Spring is a relatively short season, starting around Mid-March and only lasting two months. It's a complex season in Mongolia as while it is time for the snow to melt and animals to come out of hibernation the beginning of spring is spent recovering from the harsh winter. Because of this, we wouldn't recommend homestays at the beginning of spring as families will be focused on rebuilding their crops and caring for their animals after the winter.
Spring still offers some incredible festivals as the weather starts to warm up, and in the east of Mongolia you can witness Gazelle migrations which are an amazing sight.
April has the least amount of rain throughout the year, and while March to Mid-May will bring sunshine you'll also find sudden snowstorms and biting wind chill can take temperatures down to -5 and light rain is common from May. The rain is good for the farmland but you'll need to be prepared when you pack.
If you want to go during a hospitable but quieter time, May is your best bet.
What should I do?
Bridging the gap between Winter and Spring is the Great Winter Festival which is around 28th February-10th March. The beginning of March also features the celebration of ice on lake Hovsgol and the festival of One Thousand Camels.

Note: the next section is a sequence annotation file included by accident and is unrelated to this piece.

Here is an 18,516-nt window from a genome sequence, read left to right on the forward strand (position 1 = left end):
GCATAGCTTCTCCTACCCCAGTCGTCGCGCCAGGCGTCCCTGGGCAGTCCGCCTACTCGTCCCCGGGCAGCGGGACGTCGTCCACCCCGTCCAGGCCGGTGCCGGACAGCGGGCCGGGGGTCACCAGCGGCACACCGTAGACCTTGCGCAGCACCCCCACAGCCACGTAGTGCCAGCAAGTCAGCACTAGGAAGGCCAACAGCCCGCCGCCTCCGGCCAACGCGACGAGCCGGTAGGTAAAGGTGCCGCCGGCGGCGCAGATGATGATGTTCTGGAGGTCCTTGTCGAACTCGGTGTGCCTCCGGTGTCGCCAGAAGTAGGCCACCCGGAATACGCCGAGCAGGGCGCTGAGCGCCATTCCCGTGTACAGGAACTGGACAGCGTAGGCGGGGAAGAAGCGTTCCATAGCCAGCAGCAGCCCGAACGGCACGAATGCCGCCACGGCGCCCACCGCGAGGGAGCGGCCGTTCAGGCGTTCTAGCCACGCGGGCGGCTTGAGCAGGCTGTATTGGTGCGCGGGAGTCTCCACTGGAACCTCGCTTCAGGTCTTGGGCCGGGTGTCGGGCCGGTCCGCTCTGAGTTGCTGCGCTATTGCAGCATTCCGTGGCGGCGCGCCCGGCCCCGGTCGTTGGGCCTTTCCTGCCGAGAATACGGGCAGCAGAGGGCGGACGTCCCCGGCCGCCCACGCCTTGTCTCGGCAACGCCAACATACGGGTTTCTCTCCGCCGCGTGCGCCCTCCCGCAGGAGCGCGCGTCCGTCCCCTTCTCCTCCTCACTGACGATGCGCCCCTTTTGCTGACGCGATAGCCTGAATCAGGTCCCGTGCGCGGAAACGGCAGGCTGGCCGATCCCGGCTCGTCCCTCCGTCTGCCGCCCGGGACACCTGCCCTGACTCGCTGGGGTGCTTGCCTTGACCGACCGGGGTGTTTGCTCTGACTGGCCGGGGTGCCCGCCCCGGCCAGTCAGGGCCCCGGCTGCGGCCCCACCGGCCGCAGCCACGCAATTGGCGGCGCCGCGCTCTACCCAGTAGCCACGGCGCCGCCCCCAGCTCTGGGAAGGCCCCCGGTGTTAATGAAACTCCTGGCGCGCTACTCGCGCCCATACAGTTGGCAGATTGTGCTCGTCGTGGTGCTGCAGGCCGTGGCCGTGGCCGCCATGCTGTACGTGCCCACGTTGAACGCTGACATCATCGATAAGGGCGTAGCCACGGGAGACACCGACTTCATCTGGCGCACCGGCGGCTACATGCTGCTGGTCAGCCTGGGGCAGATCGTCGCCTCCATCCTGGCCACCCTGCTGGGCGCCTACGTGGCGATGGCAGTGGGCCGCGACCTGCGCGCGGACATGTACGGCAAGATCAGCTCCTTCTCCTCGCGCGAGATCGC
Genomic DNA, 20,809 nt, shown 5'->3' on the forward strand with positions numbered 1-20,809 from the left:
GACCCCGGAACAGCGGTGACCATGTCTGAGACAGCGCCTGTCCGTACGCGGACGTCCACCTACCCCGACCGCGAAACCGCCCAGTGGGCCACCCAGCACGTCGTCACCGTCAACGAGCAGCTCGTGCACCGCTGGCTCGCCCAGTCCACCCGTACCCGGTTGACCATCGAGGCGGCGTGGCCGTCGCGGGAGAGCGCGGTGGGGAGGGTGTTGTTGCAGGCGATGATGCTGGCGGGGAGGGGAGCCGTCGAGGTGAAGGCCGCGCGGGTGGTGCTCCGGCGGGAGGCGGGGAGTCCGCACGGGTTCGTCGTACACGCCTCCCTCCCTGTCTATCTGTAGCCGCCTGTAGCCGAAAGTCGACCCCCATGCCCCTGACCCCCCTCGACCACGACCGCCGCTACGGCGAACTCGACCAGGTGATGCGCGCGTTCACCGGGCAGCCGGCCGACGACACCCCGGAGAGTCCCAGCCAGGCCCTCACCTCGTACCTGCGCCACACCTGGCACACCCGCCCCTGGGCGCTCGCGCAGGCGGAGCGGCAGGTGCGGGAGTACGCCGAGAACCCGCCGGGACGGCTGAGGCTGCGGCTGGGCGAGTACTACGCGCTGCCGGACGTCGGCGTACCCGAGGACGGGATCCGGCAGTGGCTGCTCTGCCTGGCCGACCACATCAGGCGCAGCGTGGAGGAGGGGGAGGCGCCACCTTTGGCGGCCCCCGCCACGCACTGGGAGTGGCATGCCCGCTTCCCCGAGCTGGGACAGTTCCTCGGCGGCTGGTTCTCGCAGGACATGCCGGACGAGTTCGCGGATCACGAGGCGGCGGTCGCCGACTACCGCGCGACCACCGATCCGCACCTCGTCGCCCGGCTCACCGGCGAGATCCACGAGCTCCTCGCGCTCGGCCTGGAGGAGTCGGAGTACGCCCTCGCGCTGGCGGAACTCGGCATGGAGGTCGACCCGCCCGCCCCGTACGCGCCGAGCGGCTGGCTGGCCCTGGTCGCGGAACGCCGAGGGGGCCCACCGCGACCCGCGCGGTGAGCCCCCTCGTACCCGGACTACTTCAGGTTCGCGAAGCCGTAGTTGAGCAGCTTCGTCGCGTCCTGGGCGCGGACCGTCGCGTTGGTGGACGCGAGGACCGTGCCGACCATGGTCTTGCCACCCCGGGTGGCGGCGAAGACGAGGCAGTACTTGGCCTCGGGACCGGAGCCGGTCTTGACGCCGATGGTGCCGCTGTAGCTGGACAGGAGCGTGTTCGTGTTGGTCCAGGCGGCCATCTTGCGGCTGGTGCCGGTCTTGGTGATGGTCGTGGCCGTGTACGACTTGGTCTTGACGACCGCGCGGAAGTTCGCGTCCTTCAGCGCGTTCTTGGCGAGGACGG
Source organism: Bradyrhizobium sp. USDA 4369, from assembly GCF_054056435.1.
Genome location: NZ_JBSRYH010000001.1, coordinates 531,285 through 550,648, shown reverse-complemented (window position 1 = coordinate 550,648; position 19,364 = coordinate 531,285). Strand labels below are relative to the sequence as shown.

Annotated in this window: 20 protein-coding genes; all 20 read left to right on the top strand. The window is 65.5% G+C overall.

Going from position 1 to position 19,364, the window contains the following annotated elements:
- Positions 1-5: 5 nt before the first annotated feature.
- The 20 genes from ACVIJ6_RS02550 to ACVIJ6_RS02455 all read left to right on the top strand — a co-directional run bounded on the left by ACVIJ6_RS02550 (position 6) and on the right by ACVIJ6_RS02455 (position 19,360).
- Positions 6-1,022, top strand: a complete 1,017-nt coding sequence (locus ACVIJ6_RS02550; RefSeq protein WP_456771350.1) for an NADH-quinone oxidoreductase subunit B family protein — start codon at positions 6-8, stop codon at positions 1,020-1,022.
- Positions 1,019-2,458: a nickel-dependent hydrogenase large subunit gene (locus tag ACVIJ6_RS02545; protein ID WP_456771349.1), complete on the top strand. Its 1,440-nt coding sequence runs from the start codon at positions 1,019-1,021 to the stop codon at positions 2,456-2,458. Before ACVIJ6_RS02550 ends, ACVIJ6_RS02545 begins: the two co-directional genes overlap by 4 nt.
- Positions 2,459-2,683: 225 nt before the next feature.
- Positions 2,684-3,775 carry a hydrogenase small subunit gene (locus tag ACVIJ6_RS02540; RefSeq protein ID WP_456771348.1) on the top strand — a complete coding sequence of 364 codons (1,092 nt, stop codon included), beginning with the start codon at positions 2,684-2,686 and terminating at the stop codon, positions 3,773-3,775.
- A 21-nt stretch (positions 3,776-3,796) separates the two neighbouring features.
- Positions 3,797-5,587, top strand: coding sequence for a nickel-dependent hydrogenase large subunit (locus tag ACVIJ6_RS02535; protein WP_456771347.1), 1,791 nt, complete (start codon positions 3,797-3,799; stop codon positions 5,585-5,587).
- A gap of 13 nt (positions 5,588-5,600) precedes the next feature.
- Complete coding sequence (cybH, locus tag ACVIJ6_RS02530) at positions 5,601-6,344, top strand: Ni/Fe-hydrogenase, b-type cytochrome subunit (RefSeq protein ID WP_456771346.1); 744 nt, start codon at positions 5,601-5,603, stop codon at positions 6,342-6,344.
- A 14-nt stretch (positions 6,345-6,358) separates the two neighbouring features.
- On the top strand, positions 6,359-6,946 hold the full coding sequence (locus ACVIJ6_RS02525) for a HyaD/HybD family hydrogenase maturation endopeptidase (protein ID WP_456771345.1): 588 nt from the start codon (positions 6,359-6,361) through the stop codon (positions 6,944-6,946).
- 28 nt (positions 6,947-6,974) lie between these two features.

April, in particular, is one of the best times to visit the ruins of the Mongol Empire. A particular highlight is the Nauryz festival, the Kazakh celebration of the coming spring, which takes places over two days towards the end of March and culminates with a community parade in Ulgii.
Typically, there isn't any eagle hunting after March as prey, like foxes, will have just had their litters and will be carrying their cubs with them. Towards the end of spring is also a great time to visit nomadic families as many of the farm animals like cows and horses, will be having their young.
Best Spring Excursions:
Explore the grasslands and wildlife of this natural wonder. This tour drives you west from the capital into Khustain Nuruu National Park where you'll find yourself surrounded in greenery with grazing sheep and yaks accompanies by lone horsemen and nomadic gers dotted across the countyside.
This tour takes you on a unique journey to meet a nomadic family. You'll have the opportunity to dine with the family as you learn about the nomadic lifestyle and culture, and try homemade dairy products. Use the afternoon to enjoy a leisurely stroll in the surrounding area or admire the landscape from horseback.